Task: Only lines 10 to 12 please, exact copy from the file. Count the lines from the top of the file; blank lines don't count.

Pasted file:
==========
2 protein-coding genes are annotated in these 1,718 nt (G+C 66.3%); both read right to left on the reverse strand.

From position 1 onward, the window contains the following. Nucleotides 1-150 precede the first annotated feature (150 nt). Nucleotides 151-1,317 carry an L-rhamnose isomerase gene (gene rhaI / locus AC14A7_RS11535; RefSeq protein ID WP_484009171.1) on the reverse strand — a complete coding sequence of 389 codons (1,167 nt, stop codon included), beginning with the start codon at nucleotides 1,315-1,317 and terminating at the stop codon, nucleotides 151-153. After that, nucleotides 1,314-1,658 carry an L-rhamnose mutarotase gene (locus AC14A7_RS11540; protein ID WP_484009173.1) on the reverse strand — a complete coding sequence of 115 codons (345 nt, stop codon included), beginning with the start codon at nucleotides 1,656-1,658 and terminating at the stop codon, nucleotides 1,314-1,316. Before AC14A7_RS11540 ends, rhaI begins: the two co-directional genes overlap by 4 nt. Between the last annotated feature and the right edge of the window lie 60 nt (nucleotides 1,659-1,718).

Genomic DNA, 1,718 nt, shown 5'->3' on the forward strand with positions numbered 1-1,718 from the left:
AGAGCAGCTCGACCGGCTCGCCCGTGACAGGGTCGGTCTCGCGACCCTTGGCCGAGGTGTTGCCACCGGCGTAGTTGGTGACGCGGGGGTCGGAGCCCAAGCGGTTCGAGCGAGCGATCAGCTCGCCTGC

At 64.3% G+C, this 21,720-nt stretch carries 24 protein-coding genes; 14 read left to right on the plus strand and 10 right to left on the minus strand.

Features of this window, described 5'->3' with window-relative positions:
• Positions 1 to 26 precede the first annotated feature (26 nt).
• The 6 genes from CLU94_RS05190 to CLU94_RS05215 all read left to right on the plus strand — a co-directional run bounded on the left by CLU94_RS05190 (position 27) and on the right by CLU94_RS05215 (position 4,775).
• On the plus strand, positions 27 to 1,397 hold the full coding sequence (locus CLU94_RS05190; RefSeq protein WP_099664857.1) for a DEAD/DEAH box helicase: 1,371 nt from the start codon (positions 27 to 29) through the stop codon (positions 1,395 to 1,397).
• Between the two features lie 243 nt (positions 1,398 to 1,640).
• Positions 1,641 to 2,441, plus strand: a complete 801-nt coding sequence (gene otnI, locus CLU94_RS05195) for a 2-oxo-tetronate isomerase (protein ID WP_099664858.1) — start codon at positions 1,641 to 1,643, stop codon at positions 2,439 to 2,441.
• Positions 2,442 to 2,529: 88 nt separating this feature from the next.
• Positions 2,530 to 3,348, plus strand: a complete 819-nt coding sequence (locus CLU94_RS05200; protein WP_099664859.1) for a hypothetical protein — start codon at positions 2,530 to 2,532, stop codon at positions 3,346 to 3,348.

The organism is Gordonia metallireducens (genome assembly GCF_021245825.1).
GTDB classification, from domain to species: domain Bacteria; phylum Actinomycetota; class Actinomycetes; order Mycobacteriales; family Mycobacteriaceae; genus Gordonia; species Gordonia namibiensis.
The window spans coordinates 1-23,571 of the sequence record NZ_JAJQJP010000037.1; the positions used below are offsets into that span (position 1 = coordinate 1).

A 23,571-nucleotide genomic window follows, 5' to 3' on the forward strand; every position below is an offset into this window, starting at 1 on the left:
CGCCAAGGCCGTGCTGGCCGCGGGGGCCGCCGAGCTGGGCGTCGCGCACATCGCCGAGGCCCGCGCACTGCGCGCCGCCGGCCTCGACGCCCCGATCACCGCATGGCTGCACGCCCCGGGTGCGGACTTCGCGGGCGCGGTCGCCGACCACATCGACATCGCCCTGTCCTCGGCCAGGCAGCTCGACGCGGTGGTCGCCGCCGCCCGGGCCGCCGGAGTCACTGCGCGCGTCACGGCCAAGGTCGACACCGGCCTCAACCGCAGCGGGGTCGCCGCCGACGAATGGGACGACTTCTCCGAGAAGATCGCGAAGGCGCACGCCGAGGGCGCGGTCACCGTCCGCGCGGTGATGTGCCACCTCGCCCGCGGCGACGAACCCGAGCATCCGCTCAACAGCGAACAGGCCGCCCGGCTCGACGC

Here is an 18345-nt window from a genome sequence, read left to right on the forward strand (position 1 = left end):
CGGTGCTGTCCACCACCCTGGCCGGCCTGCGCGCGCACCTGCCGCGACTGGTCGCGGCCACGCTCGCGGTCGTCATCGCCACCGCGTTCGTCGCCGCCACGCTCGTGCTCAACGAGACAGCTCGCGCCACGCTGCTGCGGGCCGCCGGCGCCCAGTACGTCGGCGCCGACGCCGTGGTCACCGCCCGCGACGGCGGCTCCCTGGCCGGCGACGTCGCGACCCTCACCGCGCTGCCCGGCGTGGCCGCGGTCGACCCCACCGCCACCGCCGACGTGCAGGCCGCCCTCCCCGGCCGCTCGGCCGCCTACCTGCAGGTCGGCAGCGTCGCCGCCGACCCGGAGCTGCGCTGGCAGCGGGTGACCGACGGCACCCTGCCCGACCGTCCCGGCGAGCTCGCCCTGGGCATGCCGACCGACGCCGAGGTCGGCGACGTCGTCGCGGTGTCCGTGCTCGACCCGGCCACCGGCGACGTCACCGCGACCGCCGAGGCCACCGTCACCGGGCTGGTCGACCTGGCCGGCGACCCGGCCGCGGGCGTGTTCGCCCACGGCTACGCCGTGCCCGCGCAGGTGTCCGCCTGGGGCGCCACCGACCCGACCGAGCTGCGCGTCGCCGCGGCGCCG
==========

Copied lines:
• Between the two features lie 243 nt (positions 1,398 to 1,640).
• Positions 1,641 to 2,441, plus strand: a complete 801-nt coding sequence (gene otnI, locus CLU94_RS05195) for a 2-oxo-tetronate isomerase (protein ID WP_099664858.1) — start codon at positions 1,641 to 1,643, stop codon at positions 2,439 to 2,441.
• Positions 2,442 to 2,529: 88 nt separating this feature from the next.